• Save the webpage.  If you have already saved it as .html, then just choose File > Save.
  • Refresh the browser if the webpage is already open.  Otherwise open it.
  • You should see a green rectangle on the page.

The last chunk of text that you added is your computer program.  It starts by using the var word to create some variables.  One is called c, and will store the canvas that we’ll draw on, and the second is called ctx, and that will store the characteristic of the canvas that lets us draw in two dimensions.  On the third line we say that we’re going to start colouring things in with a green colour (it will make sense if you have a quick look at this page on hex values).  The fourth line draws our rectangle.

Image showing that x and y is measured from top-left corner of page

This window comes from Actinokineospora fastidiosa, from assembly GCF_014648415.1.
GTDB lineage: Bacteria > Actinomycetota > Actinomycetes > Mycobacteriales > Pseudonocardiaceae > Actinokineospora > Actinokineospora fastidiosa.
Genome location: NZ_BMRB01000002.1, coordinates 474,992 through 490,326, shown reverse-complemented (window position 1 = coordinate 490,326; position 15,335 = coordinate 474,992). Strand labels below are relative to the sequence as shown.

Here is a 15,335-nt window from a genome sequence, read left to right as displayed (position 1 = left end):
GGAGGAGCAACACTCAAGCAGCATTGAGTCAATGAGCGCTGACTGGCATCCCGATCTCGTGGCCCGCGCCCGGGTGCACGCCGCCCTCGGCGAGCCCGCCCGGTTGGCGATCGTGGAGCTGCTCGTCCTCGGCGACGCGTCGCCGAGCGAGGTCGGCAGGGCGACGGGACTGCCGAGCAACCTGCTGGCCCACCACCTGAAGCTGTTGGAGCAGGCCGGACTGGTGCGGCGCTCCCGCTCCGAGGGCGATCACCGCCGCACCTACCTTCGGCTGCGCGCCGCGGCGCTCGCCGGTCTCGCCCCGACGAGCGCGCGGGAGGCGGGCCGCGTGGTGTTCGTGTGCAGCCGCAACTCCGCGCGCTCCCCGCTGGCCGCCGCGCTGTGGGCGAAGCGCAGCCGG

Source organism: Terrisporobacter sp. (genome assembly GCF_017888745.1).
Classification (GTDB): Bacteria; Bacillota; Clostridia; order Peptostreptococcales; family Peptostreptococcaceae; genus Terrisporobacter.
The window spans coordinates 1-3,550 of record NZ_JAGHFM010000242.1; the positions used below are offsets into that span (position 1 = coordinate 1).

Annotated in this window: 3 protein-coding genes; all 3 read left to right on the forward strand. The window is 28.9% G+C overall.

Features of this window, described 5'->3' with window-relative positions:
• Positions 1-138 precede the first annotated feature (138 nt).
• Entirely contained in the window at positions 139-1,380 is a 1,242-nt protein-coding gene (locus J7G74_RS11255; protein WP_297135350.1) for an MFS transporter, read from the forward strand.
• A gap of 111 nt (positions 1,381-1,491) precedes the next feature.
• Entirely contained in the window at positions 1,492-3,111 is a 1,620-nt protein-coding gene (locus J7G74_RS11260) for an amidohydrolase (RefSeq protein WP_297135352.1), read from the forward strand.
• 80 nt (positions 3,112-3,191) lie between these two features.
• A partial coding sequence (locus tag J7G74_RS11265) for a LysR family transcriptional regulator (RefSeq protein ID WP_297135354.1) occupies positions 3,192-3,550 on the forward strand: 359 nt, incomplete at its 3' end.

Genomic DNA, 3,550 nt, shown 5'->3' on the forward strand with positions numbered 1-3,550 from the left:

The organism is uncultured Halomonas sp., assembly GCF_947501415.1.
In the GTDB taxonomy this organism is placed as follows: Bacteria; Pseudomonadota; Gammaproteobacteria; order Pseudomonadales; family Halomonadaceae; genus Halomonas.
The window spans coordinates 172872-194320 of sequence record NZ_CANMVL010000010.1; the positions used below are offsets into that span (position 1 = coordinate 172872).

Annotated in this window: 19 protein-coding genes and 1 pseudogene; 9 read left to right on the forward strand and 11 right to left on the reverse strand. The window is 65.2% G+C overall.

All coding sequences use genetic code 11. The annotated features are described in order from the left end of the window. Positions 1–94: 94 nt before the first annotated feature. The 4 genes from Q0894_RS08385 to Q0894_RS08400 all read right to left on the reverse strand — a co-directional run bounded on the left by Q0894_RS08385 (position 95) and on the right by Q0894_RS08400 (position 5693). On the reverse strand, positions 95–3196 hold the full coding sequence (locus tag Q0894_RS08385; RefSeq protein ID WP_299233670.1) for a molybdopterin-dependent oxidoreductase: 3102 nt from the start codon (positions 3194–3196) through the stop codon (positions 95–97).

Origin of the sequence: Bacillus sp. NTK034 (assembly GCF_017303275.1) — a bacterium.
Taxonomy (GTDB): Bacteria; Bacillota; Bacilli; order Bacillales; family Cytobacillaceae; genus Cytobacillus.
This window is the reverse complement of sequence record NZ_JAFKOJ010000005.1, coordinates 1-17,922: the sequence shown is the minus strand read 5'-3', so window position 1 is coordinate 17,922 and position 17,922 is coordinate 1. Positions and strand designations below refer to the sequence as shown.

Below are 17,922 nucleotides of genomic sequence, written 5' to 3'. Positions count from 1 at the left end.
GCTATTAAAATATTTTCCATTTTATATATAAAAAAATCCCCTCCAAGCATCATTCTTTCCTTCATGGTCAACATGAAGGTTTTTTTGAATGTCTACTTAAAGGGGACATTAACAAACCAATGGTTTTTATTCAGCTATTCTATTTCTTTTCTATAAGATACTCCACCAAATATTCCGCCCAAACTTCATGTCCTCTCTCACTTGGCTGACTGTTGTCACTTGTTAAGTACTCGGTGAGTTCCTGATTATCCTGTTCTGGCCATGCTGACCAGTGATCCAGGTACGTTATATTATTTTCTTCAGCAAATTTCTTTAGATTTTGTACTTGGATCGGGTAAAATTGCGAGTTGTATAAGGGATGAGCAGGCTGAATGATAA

The coordinate system used in HTML canvas.

The HTML canvas, and many other drawing systems, uses the top-left hand corner to be the origin.  At this point you just need to know that the instruction that creates a rectangle allows you to set four values, and that these values are:

  •  Try setting different values for the rectangle, and see what the result is.

Next we’ll look at drawing circles.  If you were thinking that we can use something like fillCircle, then that was an excellent guess, but it’s unfortunately wrong.  Drawing circles is more complicated, but this is because we use a system that can draw lots of different types of curved shape.  Add the following code underneath the rectangle code:

  •  Save the file in the text editor, and refresh the webpage.
  • You should see a circle drawn over the rectangle.

We start with beginPath, which is an instruction to say that we’re about to start drawing something.  We then describe an arc that will give a complete circle.  We then set which colour we’d like to fill the circle with, and end with the command to actually fill the circle.  The instruction for the arc takes the following values: